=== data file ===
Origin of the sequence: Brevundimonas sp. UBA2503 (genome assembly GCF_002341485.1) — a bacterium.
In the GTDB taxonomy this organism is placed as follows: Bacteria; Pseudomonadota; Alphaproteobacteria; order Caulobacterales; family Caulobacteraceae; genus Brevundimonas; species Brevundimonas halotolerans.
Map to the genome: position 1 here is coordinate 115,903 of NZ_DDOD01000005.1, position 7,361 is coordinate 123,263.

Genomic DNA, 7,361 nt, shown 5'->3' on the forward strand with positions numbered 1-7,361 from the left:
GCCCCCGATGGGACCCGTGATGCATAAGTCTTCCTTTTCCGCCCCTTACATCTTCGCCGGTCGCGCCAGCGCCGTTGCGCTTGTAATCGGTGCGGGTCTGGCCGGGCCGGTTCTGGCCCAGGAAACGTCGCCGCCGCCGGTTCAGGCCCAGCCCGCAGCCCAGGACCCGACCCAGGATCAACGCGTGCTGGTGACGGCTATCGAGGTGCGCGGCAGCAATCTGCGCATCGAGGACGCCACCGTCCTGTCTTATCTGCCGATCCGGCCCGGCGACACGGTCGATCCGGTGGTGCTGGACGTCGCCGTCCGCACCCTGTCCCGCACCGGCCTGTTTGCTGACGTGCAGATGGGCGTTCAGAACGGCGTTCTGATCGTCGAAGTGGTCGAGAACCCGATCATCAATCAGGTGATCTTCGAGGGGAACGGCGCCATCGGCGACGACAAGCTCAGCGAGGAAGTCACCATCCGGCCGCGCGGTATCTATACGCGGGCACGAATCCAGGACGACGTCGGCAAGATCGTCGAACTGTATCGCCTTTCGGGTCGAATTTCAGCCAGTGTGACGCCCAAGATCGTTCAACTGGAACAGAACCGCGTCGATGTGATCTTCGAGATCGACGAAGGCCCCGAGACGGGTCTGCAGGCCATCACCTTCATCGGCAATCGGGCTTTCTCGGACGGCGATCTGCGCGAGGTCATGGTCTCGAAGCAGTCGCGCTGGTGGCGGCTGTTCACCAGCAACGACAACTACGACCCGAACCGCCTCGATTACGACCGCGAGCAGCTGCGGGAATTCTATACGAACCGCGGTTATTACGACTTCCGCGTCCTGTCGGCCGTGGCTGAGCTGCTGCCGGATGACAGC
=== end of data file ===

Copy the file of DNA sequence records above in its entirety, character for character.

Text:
Origin of the sequence: Brevundimonas sp. UBA2503 (genome assembly GCF_002341485.1) — a bacterium.
In the GTDB taxonomy this organism is placed as follows: Bacteria; Pseudomonadota; Alphaproteobacteria; order Caulobacterales; family Caulobacteraceae; genus Brevundimonas; species Brevundimonas halotolerans.
Map to the genome: position 1 here is coordinate 115,903 of NZ_DDOD01000005.1, position 7,361 is coordinate 123,263.

Genomic DNA, 7,361 nt, shown 5'->3' on the forward strand with positions numbered 1-7,361 from the left:
GCCCCCGATGGGACCCGTGATGCATAAGTCTTCCTTTTCCGCCCCTTACATCTTCGCCGGTCGCGCCAGCGCCGTTGCGCTTGTAATCGGTGCGGGTCTGGCCGGGCCGGTTCTGGCCCAGGAAACGTCGCCGCCGCCGGTTCAGGCCCAGCCCGCAGCCCAGGACCCGACCCAGGATCAACGCGTGCTGGTGACGGCTATCGAGGTGCGCGGCAGCAATCTGCGCATCGAGGACGCCACCGTCCTGTCTTATCTGCCGATCCGGCCCGGCGACACGGTCGATCCGGTGGTGCTGGACGTCGCCGTCCGCACCCTGTCCCGCACCGGCCTGTTTGCTGACGTGCAGATGGGCGTTCAGAACGGCGTTCTGATCGTCGAAGTGGTCGAGAACCCGATCATCAATCAGGTGATCTTCGAGGGGAACGGCGCCATCGGCGACGACAAGCTCAGCGAGGAAGTCACCATCCGGCCGCGCGGTATCTATACGCGGGCACGAATCCAGGACGACGTCGGCAAGATCGTCGAACTGTATCGCCTTTCGGGTCGAATTTCAGCCAGTGTGACGCCCAAGATCGTTCAACTGGAACAGAACCGCGTCGATGTGATCTTCGAGATCGACGAAGGCCCCGAGACGGGTCTGCAGGCCATCACCTTCATCGGCAATCGGGCTTTCTCGGACGGCGATCTGCGCGAGGTCATGGTCTCGAAGCAGTCGCGCTGGTGGCGGCTGTTCACCAGCAACGACAACTACGACCCGAACCGCCTCGATTACGACCGCGAGCAGCTGCGGGAATTCTATACGAACCGCGGTTATTACGACTTCCGCGTCCTGTCGGCCGTGGCTGAGCTGCTGCCGGATGACAGC